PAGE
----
Do a little homework to make sure you choose the best fertilizer for your plants.
For most foliage plants, general indoor plant fertilizers that are water soluble or slow release work fine.
Find a watering can that you like and can handle easily.
Look for one that isn’t too heavy when full of water and doesn’t tilt awkwardly toward the spout end when full.
Plastic watering cans are lighter than some metal cans.
Cans with a long spout can be tricky to control because you can’t see where the water is in the spout once you tilt the can.
Invest in a good pair of pruners or a sharp pair of scissors that you can use on indoor plants.
If you go the scissors route, keep that pair solely for use on plants so they deliver the sharpest, cleanest cut.
When growing vines, you’ll need to find a suitable trellis for the plant to scramble up.
Look online or in quality garden centers for a variety of pot-size plant supports.
The most important thing with any support is that you’re able to anchor it firmly in the soil.
Keep a hand held pressure sprayer on hand for times when you need to apply insecticidal soap or neem oil to battle houseplant pests.
Most hand-held sprayers hold up to 2 cups of liquid.
The nice thing about a pressure sprayer is that it can deliver a very fine mist capable of reaching into the smallest crevices on plants, which are the very spots pests like to hide.
Start your own seeds indoors with a windowsill propagation kit.
This type of kit includes everything you need to sprout a crop of basil or chives for a windowsill herb garden.
The covers for the containers provide a greenhouse effect, but also offer the option of venting open to prevent heat and moisture build up.
For more amazing gardening accessories just click here: gardensonata.com.au
A replica of a wire Victorian plant stand celebrates indoor gardening’s golden age.
This plant stand, with its rectangular shape, fits neatly along a window, allowing plants to get maximum light without occupying nearby tables.
The wire design allows air flow to plants, which helps maintain leaf health.
Count on clay pots to grow plants that often die from overwatering and overly moist soil, like rosemary, cacti or succulents. Unglazed terra-cotta breathes, permitting soil to dry out between waterings.
For larger plants, invest in a few plant caddies. These rolling platforms make it easier to shift plants for cleaning and rotating to promote even growth.
Plants are a wonderful way to bring nature indoors even during the harshest winter weather. Even better: when those plants are also deliciously fragrant.
For intense fragrance, grow this jasmine. It typically flowers spring through fall, but tosses open blooms in winter, too, if growing conditions provide warmth and sun.
Give it a spot near a southern-facing window. The perfume is similar to gardenia. Plants may be slow to bloom the first year.
Just wait—the flower show kicks into gear as plants age. Botanical name: Jasminum azoricum
Vanilla honey describes the sweet scent of these pretty purple flowers.
Plants flower year-round, and the blossoms are a sensory treat in the depth of winter.
Stems tend to trail, so plan to support plants with a hoop-type stake. Botanical name: Heliotropium arborescens ‘Marino Blue’
The fragrant leaves of spearmint release their minty scent even when they’re warmed by the sun.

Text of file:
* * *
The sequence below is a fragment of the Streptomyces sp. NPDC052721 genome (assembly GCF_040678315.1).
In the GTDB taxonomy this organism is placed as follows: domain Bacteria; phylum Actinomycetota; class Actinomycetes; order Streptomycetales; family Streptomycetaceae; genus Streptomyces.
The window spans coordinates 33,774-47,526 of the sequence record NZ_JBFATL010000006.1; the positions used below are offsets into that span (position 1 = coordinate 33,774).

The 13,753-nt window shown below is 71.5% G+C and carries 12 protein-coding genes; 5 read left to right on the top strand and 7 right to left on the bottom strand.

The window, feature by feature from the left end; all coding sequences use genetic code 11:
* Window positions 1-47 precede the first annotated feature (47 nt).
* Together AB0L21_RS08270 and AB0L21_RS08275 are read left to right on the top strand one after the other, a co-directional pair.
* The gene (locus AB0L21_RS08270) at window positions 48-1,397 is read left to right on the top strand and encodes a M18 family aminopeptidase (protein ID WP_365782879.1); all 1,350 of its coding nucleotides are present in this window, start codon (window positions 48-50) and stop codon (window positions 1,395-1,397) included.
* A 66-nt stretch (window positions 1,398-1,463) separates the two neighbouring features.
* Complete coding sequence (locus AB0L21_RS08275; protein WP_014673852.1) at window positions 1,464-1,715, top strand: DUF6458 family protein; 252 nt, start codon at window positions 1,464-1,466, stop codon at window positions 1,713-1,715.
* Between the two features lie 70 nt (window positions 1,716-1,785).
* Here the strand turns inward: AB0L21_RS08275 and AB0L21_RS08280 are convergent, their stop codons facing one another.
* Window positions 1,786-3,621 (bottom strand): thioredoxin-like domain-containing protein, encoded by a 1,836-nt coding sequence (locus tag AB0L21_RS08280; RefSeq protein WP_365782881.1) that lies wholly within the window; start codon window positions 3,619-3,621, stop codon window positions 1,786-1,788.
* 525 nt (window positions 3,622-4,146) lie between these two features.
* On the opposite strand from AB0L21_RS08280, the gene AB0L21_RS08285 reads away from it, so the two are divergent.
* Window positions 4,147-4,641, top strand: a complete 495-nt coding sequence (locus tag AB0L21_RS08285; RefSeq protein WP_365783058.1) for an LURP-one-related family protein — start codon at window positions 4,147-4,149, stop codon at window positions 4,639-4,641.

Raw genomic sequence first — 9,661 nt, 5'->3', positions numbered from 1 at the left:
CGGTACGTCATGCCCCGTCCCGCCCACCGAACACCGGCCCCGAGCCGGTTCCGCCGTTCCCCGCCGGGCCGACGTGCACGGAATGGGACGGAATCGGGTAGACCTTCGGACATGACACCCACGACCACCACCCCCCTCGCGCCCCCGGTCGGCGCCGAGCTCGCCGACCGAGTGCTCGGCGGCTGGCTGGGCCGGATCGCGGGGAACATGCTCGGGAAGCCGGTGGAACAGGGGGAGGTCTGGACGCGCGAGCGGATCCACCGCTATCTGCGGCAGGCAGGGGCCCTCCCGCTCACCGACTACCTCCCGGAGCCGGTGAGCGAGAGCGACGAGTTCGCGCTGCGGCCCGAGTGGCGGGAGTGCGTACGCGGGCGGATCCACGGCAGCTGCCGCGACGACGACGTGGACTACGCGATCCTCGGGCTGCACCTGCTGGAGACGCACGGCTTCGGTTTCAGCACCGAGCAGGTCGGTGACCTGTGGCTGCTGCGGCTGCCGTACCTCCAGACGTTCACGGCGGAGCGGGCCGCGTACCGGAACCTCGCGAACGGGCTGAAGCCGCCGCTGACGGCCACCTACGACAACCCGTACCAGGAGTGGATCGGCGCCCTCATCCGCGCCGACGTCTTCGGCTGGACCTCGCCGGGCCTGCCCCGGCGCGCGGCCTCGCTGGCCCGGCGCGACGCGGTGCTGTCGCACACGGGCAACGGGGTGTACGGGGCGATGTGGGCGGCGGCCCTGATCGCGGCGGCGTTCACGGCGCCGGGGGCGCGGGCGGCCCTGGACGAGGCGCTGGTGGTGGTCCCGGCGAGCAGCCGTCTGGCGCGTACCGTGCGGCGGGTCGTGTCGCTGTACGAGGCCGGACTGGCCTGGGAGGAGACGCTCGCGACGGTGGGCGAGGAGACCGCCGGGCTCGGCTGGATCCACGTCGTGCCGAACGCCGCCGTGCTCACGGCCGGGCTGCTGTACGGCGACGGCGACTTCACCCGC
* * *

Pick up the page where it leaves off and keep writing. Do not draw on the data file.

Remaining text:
It’s a wonderful addition to an indoor garden—easy to grow and not plagued by pests.
Give it a spot near a sunny window for best growth. Harvest leaves as needed for tea or desserts. Botanical name: Mentha spicata
An intense and intoxicating perfume wafts from the flowers of night-blooming jasmine each evening.
Plants blossom intermittently year-round and grow rapidly. Prune as needed to retain shape.
Just make sure not to prune too often, since flowers form on mature stems. Give this plant a sunny southern window for best flowering. Botanical name: Cestrum nocturnum
Wonderfully fragrant leaves are the scented offering on this pretty plant. Silver blue-green leaves add subtle color to indoor settings.
Give it high light near a sunny south-facing window. Botanical name: Eucalyptus gunii ‘Silverdrop’
This diminutive beauty is content in even the smallest pot. Don’t let the small size fool you—this plant is big on fragrance.
The leaves release a refreshing minty aroma when brushed. A sunny window yields best growth. Botanical name: Mentha requienii
When angel’s trumpet blooms, the fragrance fills an entire apartment. The perfume from the dangling blossoms is released at night, leading to sweetly scented dreams.
The secret to success with this beauty is to give it warmth and the brightest light you can.
If flowers fail to form, use indoor plant lights. Botanical name: Brugmansia ‘Angel’s Blushing Beauty’
Indoor gardening is becoming quite popular among urban dwellers. And it’s no wonder as education about the many benefits of gardening and plant life has been prolific as of late.
Rates of depression, anxiety, obesity, respiratory disorders and many other chronic illnesses are increasing among those living in urban areas.
General concern over public health and social stability is growing. Thankfully, gardening is a terrific preventative measure which can be taken relatively easily, and generates incredible health and social benefits.
Here are some of the most amazing benefits of keeping an indoor garden:
Indoor gardening can be small in scale and done by the average homeowner, or it can be industrial in scale and occur in massive greenhouses. Keep in mind that, whether it takes place indoors or outdoors, all methods of gardening require access to clean water, a source of light, and a way to support plants as they grow. Check out Indoor Gardening Beginner for more ideas.